By Dow Jones Business News, November 04, 2013, 02:37:00 PM EDT
By Joseph Checkler
Jon S. Corzine wants a judge to dismiss the amended lawsuit against him and other former MF Global Holdings Ltd.
executives, saying it is filled with "disparaging characterizations" of old facts.
In a Friday filing with U.S. Bankruptcy Court in Manhattan, lawyers for Mr. Corzine and his co-defendants said the
amended complaint, filed in September by MF Global's litigation trustee, doesn't show they ignored risks or breached
their fiduciary duty when MF Global's sour foreign debts brought the company down.
"Rather than rely on factual allegations, the Amended Complaint insinuates the Defendants' bad faith through
allegations of half-truths," said lawyers for Mr. Corzine, the company's former chairman and chief executive, as well as
former MF Global Chief Operating Officer Bradley I. Abelow and former Chief Financial Officer Henri J. Steenkamp. A
lawyer for Nader Tavakoli, the litigation trustee, didn't respond to a request for comment.
MF Global's litigation trustee in September filed a suit saying the executives acted "recklessly" and with "gross
negligence" by using customer funds to cover for the foreign debt bets gone bad and drove the company into Chapter 11.
Mr. Tavakoli, chief executive of investment firm EagleRock Capital Management, said Mr. Corzine was the mastermind of a
"scheme" to buy the debt with borrowed money and artificially inflate MF Global's revenue.
In seeking dismissal, lawyers for Mr. Corzine and the others said that because they didn't intend for the customer
funds to be misused, they didn't act in bad faith. They also said the positive revenue generated by their "repurchase-
to-maturity" financing transactions weren't artificial, but rather were part of the company's new business plan.
Mr. Tavakoli's suit amended--and went further than--one filed earlier this year by Louis J. Freeh, the former Federal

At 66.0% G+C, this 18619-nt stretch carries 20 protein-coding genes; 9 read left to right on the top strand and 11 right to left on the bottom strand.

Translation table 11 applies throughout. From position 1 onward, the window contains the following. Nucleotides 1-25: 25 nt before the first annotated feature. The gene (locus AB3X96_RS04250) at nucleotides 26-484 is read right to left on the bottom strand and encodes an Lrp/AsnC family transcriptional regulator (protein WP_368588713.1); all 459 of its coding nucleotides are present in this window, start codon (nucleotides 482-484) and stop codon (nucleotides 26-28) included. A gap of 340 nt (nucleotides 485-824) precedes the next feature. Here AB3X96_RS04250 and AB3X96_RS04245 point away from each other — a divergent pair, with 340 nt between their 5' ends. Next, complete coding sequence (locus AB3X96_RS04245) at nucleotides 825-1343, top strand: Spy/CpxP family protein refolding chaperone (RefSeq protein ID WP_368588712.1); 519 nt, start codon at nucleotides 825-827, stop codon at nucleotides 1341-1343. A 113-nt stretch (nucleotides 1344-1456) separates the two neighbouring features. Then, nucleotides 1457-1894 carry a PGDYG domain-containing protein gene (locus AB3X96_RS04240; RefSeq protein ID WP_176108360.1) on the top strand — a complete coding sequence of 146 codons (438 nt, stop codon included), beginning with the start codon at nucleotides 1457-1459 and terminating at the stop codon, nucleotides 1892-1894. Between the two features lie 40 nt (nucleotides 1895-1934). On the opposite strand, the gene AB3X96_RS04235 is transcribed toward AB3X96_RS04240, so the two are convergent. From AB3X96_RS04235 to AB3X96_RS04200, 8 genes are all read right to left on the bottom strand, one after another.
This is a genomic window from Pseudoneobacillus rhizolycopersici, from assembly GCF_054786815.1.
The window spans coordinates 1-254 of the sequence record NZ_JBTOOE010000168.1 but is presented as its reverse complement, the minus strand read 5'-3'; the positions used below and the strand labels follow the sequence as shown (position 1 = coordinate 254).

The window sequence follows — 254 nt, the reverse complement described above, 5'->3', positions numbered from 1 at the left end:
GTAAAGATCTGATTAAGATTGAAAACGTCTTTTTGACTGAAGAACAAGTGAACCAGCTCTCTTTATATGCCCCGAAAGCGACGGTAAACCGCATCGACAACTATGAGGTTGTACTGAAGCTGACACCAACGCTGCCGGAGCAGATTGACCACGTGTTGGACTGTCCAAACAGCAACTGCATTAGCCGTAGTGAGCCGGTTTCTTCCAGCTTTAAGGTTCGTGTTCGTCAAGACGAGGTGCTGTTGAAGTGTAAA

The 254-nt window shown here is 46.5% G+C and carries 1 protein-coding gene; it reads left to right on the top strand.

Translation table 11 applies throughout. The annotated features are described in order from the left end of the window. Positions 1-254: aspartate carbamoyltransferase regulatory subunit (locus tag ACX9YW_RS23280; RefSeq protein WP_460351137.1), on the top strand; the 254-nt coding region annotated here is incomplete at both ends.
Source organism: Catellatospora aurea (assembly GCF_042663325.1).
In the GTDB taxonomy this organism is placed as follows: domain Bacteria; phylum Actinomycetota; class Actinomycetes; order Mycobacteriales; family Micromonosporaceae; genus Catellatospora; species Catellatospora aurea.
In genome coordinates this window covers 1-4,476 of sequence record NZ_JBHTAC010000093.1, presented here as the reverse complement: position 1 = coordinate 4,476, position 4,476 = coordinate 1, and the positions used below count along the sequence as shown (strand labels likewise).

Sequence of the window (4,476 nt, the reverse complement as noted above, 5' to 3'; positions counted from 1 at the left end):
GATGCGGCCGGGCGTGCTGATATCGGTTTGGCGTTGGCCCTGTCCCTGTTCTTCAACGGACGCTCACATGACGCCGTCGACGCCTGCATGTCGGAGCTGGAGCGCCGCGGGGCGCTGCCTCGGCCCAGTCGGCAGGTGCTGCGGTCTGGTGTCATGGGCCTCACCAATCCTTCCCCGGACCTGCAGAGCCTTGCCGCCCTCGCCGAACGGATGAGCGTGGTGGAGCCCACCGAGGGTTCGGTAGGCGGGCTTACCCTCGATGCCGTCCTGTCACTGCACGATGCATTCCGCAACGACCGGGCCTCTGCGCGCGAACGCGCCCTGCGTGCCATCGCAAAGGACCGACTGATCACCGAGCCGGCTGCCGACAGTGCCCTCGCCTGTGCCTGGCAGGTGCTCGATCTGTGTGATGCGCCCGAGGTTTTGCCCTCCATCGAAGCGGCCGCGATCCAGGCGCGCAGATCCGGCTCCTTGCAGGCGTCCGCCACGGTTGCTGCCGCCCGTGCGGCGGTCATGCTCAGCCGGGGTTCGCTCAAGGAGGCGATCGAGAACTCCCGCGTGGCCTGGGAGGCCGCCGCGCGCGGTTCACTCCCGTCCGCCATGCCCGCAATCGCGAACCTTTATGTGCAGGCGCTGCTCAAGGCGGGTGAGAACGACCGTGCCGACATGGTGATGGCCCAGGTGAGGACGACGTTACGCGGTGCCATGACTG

Bureau of Investigation director who served as MF Global 's Chapter 11 trustee but has since been discharged from his
duties because the company is officially out of bankruptcy. Messrs. Corzine, Abelow and Steenkamp also sought dismissal
of that suit before it was amended.
MF Global collapsed into bankruptcy on Oct. 31, 2011, after Mr. Corzine's big bets on European sovereign debt went
bad. In the aftermath, an estimated shortfall of $1.6 billion was found in brokerage customer accounts.
Since that time, however, trustees for both the company and its brokerage business has worked to recover money for
creditors, and the shortfall is all but gone.
Individual customers of MF Global's brokerage, which is being managed by James W. Giddens, have already recovered most
of the funds that were caught up in the firm's collapse. This week, Mr. Giddens will ask a judge if he can pay out the
rest of the customer money.
For creditors of the brokerage's parent company, a judge approved a proposal earlier this year that would pay holders
of about $1 billion in MF Global 's unsecured bonds between 12 cents and 42 cents on the dollar for their claims, with
claims stemming from a $1.2 billion revolving loan recovering between 27% and 80%.
Still, Mr. Corzine, a former Goldman Sachs Group Inc. ( GS ) chairman and New Jersey governor, is facing multiple
lawsuits over the implosion, including the one from the litigation trust, another one from former customers, and one
from the Commodity Futures Trading Commission. Mr. Corzine and other accused executives have denied any wrongdoing.
(Dow Jones Daily Bankruptcy Review covers news about distressed companies and those under bankruptcy protection. Go to
Write to Joseph Checkler at firstname.lastname@example.org.
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